dark and stormy night

Dark Memories

This story has been waiting a long time to be written. Lurking, wanting it’s turn.

It’s a tragic and even macabre tale. Not one I like to readily recall. The memories have slowly started to fade, but certain smells will bringing them rushing back, vivid and raw.

Most horror stories start with “It was a dark and stormy night…”

But it wasn’t dark or stormy or night. Completely the opposite. It was a cool, crisp, early morning on March 10, 2006. The skies were clear, but it was cold enough you could see the exhaust coming from the vehicles.

A morning of pure ordinariness. Except, over three years later, I can tell you the jacket I was wearing that day. It was a black and white ski jacket. It was warm. I liked the pockets designed into it because it was handy for the equipment I needed to carry for my job. My job… supervisor at a diesel locomotive facility. That’s where I was headed that morning. It was early. Maybe 5 or 6am? I don’t remember the exact time. But it would have been very early.

I drove the back roads, a secondary highway, then made the turn to get onto the main highway that would take me all the way into the city, to work. The turn off to get onto the main highway was dangerous. You had to cross southbound traffic and then merge into the northbound lanes. There were no lights or anything to help with this. You just had to pay attention and time it right.

But that morning someone wasn’t paying attention. Or maybe he was. I don’t know. All I know is I pulled up to the turn to the sound of shredding metal, an explosion, fire. I crossed and parked on the meridian. A woman was standing on the side of the road, already on the phone with emergency services. I pulled her back as she almost stepped into oncoming traffic in her distress. She kept repeating “I saw it. I saw it happen. Why? Why didn’t he stop?”. I helped her into her truck and told her to stay there and wait until the police got there.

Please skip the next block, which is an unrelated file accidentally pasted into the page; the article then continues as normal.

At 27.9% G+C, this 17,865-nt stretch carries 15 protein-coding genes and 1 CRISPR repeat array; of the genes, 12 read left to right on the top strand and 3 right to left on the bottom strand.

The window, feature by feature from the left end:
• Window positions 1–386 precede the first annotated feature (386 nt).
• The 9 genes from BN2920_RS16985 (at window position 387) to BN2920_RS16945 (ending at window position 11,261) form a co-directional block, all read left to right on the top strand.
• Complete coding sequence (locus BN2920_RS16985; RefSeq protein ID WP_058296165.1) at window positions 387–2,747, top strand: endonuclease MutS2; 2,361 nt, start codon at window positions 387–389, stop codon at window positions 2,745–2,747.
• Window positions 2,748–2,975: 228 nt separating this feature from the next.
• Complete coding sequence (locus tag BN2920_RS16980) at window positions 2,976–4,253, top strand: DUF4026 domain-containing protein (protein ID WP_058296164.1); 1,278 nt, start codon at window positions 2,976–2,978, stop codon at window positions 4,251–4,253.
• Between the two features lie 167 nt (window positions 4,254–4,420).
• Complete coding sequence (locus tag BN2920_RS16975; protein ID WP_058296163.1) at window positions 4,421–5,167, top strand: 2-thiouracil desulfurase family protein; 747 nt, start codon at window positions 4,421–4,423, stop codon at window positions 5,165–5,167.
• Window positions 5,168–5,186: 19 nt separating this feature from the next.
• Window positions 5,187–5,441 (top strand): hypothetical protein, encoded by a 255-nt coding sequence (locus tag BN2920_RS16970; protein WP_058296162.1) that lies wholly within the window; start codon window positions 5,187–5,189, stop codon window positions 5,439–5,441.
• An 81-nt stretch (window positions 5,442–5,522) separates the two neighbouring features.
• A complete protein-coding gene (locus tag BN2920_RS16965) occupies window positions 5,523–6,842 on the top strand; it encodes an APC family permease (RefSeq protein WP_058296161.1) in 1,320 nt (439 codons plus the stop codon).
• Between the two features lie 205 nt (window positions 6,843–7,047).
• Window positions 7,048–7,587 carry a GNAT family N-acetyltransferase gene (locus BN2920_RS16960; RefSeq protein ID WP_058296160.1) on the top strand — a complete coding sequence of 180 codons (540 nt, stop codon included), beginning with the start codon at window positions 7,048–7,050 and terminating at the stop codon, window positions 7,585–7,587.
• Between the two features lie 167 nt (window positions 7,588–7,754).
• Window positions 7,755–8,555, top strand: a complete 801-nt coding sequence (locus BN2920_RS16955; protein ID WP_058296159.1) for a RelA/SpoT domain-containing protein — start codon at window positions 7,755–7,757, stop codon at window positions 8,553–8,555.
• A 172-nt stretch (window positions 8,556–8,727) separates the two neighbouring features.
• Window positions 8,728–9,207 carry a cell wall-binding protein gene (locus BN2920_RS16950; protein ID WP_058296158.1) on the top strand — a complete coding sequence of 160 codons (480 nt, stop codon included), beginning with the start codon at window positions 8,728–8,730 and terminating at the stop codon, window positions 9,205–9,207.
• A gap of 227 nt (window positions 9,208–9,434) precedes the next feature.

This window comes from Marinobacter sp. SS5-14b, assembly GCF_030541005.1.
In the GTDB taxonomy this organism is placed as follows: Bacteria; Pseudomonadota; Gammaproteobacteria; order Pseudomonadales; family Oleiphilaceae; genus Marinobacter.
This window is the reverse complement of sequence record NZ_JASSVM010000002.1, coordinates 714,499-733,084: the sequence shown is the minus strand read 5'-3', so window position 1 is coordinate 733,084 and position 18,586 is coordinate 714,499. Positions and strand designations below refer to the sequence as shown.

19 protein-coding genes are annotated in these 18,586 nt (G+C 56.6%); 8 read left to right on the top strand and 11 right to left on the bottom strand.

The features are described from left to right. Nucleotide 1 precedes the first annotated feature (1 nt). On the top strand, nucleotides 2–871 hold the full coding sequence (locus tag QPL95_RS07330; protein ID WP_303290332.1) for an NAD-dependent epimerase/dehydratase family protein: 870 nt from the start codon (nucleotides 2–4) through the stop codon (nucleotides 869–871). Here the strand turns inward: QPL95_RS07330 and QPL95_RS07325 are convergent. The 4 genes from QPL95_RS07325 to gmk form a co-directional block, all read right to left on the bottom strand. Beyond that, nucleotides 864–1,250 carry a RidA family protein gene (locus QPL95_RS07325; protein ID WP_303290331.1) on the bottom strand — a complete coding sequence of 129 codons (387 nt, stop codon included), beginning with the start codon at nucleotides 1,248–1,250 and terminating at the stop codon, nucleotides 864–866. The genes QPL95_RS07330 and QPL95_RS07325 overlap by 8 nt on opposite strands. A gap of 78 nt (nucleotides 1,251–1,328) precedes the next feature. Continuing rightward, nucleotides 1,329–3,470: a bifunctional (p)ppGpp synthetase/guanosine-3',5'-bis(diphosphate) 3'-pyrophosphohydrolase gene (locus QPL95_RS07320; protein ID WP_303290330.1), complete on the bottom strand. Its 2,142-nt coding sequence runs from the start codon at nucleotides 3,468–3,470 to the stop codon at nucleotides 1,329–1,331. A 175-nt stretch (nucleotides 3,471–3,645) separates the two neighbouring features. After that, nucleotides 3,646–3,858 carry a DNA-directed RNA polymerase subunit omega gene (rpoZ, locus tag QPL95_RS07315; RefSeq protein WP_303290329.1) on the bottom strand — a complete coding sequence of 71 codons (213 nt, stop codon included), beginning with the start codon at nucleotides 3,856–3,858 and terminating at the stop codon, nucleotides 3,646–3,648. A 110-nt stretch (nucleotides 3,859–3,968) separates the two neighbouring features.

I saw them pulling someone out of the truck. There was fire. So much fire. The truck was engulfed in flames where it had collided with the semi trailer and both had gone into the ditch. From my work with diesel locomotives I knew I was smelling burning diesel fuel. And something else. Grass? Burning grass? I found out later the semi was filled with hay. And the sickly sweet smell of the burning hay was what I was smelling.

I ran to the man they had pulled out of the truck. Young. Early 20’s I guessed. The men had stopped, risked their own lives, to pull this man out of his burning vehicle. They were screaming for help. As I neared they turned to me with a plea “Do you know CPR? He’s not breathing?”

Years of first-aid training never prepares you for this moment. I felt like I had been punched. Then felt the rush of adrenaline. I knelt down beside him. I could smell his cologne. It was the same cologne my brother wore. Mingled with the smell of singed hair and flesh. And blood. Lots of blood. I checked for vitals. Not breathing. No heartbeat. I tasked one of the men crouched around me with starting chest compressions. As I counted for him I watched another group of men frantically working to free the driver of the semi.

“One and two and three and four and one”

“…..He’s alive and awake….his legs are pinned…. “

“and one and two and three and four and two”

“….crowbar… someone get a fire extingiusher… “

“and one and two and three and four and fifteen”

I leaned down to to breathe. Dammit. Gurgling meant it had gone into the stomach. Readjusted his head and tried again. I felt the resistance as I forced air into his lungs.

“One and two and three and four and one”

“…goddammit where are the fucking police….”